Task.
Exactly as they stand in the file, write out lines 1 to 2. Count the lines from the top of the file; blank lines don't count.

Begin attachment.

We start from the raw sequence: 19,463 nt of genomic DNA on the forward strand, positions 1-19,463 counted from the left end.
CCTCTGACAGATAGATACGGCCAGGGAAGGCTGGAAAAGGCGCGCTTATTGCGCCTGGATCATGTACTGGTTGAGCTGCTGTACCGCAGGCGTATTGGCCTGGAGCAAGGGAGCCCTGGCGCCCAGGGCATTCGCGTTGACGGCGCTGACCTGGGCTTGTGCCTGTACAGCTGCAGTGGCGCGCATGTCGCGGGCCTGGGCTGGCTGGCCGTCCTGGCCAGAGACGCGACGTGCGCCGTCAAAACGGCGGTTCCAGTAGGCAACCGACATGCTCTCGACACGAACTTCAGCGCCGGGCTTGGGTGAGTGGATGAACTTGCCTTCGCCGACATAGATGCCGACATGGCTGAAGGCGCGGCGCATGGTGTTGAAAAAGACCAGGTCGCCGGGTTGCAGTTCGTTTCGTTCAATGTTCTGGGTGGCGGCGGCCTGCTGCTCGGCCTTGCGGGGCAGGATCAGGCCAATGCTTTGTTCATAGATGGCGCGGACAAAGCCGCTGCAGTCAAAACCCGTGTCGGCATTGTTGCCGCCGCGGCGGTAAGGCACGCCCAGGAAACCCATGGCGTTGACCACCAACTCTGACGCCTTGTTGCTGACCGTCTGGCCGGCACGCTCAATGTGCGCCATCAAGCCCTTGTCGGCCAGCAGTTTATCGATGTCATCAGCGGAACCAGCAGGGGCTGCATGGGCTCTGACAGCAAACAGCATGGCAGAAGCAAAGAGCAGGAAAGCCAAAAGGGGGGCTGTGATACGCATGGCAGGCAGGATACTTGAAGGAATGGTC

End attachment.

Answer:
We start from the raw sequence: 19,463 nt of genomic DNA on the forward strand, positions 1-19,463 counted from the left end.
CCTCTGACAGATAGATACGGCCAGGGAAGGCTGGAAAAGGCGCGCTTATTGCGCCTGGATCATGTACTGGTTGAGCTGCTGTACCGCAGGCGTATTGGCCTGGAGCAAGGGAGCCCTGGCGCCCAGGGCATTCGCGTTGACGGCGCTGACCTGGGCTTGTGCCTGTACAGCTGCAGTGGCGCGCATGTCGCGGGCCTGGGCTGGCTGGCCGTCCTGGCCAGAGACGCGACGTGCGCCGTCAAAACGGCGGTTCCAGTAGGCAACCGACATGCTCTCGACACGAACTTCAGCGCCGGGCTTGGGTGAGTGGATGAACTTGCCTTCGCCGACATAGATGCCGACATGGCTGAAGGCGCGGCGCATGGTGTTGAAAAAGACCAGGTCGCCGGGTTGCAGTTCGTTTCGTTCAATGTTCTGGGTGGCGGCGGCCTGCTGCTCGGCCTTGCGGGGCAGGATCAGGCCAATGCTTTGTTCATAGATGGCGCGGACAAAGCCGCTGCAGTCAAAACCCGTGTCGGCATTGTTGCCGCCGCGGCGGTAAGGCACGCCCAGGAAACCCATGGCGTTGACCACCAACTCTGACGCCTTGTTGCTGACCGTCTGGCCGGCACGCTCAATGTGCGCCATCAAGCCCTTGTCGGCCAGCAGTTTATCGATGTCATCAGCGGAACCAGCAGGGGCTGCATGGGCTCTGACAGCAAACAGCATGGCAGAAGCAAAGAGCAGGAAAGCCAAAAGGGGGGCTGTGATACGCATGGCAGGCAGGATACTTGAAGGAATGGTC